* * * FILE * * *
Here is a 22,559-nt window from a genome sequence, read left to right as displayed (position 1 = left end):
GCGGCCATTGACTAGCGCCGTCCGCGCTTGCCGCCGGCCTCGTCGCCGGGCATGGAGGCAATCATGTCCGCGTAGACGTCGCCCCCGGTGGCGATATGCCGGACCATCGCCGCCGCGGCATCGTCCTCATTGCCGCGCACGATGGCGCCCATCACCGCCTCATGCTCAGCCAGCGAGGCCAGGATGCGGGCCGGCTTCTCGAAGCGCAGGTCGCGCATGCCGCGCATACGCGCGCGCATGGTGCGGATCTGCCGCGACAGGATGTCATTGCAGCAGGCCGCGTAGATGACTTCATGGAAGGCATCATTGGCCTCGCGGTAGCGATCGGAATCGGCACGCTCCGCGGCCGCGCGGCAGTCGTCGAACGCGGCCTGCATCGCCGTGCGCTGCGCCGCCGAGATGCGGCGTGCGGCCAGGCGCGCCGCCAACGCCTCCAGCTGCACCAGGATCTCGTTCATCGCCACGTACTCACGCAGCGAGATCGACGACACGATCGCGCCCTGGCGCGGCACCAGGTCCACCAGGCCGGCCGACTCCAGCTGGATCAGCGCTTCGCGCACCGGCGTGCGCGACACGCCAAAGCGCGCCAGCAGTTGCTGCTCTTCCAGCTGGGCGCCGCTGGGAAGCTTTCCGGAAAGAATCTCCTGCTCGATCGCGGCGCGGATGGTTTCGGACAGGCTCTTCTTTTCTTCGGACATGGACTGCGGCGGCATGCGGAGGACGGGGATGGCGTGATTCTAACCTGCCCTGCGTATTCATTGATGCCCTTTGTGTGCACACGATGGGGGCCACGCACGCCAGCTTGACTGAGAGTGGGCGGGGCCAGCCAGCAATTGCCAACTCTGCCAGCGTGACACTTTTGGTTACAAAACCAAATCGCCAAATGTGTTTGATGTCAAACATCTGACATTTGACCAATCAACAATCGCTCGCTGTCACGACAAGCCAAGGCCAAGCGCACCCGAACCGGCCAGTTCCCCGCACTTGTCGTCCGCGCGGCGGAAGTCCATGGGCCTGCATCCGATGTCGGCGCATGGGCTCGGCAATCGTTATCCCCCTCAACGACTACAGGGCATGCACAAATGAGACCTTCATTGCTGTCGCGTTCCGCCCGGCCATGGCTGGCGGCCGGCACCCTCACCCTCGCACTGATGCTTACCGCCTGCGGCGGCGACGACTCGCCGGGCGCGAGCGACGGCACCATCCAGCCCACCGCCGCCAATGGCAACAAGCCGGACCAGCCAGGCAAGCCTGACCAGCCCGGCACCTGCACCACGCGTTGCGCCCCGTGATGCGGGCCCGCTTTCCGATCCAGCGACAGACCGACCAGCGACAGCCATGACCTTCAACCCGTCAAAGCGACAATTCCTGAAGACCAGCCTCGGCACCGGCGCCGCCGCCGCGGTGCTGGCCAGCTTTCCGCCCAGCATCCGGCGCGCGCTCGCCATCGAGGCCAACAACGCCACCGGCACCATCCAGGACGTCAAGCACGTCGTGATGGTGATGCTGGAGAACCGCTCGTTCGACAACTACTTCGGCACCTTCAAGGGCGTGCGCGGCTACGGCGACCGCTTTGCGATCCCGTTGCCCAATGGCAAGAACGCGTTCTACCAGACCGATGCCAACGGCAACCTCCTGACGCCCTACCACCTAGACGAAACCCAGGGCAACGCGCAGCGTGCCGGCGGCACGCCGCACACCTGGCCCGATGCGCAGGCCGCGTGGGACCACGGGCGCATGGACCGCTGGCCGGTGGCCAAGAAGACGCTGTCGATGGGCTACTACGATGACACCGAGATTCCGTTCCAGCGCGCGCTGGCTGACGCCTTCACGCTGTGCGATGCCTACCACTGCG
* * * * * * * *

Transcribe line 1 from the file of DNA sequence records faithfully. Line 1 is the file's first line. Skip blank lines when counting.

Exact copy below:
Here is a 22,559-nt window from a genome sequence, read left to right as displayed (position 1 = left end):